News agency, Cape Town, South Africa
Wednesday June 26th 2019

Bambanani anti-crime volunteers march over low pay, working conditions

Sandiso Phaliso

Members of the Bambanani community crime fighting initiative marched to the Western Cape Provincial Legislature on Thursday (26.11.2009) to protest against poor working conditions and inadequate stipends.

About 200 volunteers from Gugulethu, Philippi, Nyanga, Khayelitsha and Mitchell’s Plain toyi-toyied through the streets of Cape Town before handing over a memorandum outlining their grievances to Department of Community Safety Head of Department Gilbert Lawrence.

The Bambanani Against Crime initiative was launched in 2002 by then MEC Leonard Ramatlakane and is aimed at fighting crime by involving ordinary people as volunteers. Volunteers are deployed to guard schools and patrol streets during the day and night.

Speaking outside the legislature in Wale Street, Khayelitsha Neighbourhood Watch chairperson Siphosomzi Ndwalaza said volunteers were dissatisfied with long hours and the amount of the R50 stipend they received per day. Volunteers are expected to work for periods of two weeks, earning R500 a month.

In addition, Ndwalaza said there were no managers to supervise them and there was a communication breakdown between them and the police.
Ndwalaza said many of the demonstrators had worked as volunteers for more than five years.
He stressed that the job was dangerous and that volunteers had to operate without radios, uniforms or batons.

Philippi’s Neighbourhood Watch forum coordinator Isaac Dyosi said he wanted the community safety department to distinguish between Community Policing Forum (CPF) and Bambanani volunteers because at times conflict arose between the two.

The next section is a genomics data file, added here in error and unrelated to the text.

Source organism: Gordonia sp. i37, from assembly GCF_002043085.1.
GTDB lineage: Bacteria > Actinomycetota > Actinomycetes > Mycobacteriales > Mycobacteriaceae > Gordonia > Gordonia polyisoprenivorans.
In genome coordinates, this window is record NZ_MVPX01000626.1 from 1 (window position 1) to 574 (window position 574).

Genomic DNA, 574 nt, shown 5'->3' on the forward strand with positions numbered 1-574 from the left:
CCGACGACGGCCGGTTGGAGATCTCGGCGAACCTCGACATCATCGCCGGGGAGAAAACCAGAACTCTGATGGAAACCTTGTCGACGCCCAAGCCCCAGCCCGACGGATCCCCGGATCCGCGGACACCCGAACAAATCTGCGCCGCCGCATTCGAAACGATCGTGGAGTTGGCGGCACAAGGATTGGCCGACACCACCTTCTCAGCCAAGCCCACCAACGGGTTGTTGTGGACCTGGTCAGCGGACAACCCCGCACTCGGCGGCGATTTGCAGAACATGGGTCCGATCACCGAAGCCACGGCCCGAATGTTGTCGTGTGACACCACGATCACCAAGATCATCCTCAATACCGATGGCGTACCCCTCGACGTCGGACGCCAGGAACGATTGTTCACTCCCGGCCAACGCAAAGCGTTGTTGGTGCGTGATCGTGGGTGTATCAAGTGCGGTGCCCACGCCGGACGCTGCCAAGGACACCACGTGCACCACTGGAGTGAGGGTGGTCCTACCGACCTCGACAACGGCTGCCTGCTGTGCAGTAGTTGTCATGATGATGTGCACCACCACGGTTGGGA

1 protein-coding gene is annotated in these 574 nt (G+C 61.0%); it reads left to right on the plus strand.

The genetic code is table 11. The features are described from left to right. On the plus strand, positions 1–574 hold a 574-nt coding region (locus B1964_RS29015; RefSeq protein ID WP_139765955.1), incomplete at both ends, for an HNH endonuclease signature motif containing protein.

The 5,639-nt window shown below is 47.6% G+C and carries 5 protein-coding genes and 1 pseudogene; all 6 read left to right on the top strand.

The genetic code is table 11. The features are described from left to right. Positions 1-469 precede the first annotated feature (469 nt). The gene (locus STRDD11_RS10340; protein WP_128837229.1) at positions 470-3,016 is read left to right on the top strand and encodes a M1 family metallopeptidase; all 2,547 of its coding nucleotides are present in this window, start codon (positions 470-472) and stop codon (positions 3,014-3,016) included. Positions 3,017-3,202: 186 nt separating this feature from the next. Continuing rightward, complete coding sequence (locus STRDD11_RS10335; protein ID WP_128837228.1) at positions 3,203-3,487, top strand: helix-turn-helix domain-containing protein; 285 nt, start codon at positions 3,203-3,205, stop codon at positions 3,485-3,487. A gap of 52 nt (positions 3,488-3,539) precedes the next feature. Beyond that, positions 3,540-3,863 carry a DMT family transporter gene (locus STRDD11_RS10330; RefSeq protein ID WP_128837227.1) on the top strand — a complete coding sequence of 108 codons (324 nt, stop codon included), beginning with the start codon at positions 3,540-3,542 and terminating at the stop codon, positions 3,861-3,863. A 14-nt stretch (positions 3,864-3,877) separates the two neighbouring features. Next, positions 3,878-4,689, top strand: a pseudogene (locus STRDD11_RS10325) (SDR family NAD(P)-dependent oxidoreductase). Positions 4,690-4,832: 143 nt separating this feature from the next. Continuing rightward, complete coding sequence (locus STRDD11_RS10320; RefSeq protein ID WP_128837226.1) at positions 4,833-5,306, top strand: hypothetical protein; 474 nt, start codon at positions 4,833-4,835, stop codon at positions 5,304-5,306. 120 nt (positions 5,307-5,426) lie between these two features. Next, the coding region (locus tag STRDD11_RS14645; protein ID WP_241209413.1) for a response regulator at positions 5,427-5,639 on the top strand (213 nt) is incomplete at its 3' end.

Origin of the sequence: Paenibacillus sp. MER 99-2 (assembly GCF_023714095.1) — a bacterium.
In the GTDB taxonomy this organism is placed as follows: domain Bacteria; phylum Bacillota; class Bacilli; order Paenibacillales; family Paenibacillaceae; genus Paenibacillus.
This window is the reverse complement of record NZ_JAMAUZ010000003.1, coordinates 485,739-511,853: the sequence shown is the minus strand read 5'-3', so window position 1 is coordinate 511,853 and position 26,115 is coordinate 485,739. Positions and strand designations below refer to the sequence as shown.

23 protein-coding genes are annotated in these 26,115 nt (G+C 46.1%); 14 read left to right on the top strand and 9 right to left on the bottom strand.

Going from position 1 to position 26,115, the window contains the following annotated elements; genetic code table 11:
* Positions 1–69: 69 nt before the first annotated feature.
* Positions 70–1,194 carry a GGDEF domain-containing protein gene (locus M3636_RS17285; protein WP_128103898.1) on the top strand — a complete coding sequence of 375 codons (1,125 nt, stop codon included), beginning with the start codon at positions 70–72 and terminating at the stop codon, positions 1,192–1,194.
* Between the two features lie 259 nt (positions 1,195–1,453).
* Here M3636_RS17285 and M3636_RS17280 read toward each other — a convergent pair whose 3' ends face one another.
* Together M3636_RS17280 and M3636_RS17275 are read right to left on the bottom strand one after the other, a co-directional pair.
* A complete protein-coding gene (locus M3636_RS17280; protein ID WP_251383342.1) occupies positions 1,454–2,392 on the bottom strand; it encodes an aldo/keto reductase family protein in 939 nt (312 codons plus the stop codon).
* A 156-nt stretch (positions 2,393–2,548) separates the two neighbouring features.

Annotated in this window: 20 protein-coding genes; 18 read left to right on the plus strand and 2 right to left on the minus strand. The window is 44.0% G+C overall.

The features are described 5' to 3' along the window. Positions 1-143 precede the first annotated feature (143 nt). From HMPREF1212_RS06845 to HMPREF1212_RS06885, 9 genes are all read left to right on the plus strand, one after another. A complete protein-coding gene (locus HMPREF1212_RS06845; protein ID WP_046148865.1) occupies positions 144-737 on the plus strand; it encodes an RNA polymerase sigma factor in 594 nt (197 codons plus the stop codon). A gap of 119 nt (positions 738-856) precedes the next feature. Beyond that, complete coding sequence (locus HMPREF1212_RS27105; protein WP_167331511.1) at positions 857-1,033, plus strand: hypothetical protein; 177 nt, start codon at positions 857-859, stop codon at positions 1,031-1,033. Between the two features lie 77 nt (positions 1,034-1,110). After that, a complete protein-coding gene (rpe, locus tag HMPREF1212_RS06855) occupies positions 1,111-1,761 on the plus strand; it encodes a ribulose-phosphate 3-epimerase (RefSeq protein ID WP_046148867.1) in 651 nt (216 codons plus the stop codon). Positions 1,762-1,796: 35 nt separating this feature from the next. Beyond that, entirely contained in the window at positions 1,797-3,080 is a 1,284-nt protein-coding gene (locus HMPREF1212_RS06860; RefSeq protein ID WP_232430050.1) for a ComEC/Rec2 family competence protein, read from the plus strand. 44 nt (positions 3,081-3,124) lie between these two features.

He said both bodies made claims that the other was illegitimate and there was conflict over who was responsible for patrols at night.

Mxolisi Masizame (36) who said he had been working as a volunteer for the past three years in Khayelitsha, said the R50 a day was not enough because he had three children too feed. He demanded an increase of the amount to R100.

Accepting the memorandum, Lawrence apologised for the absence of MEC Lennit Max, saying he was locked in an all-morning meeting.
He said he understood the concerns raised about long hours and the amount of the stipend.
Lawrence said he would “sit down” with Max and discuss the issues before providing the volunteers with a response.
“I am not making any promises, but we will talk about it,” said Lawrence.

Ndwalaza said the volunteers had agreed to give the department seven days to respond. He said if there was no response, the volunteers would again take to the streets.

Tags: Bambanani, Crime, Leonard Ramatlakane, protests, safety and security, Western Cape Provincial Legislature

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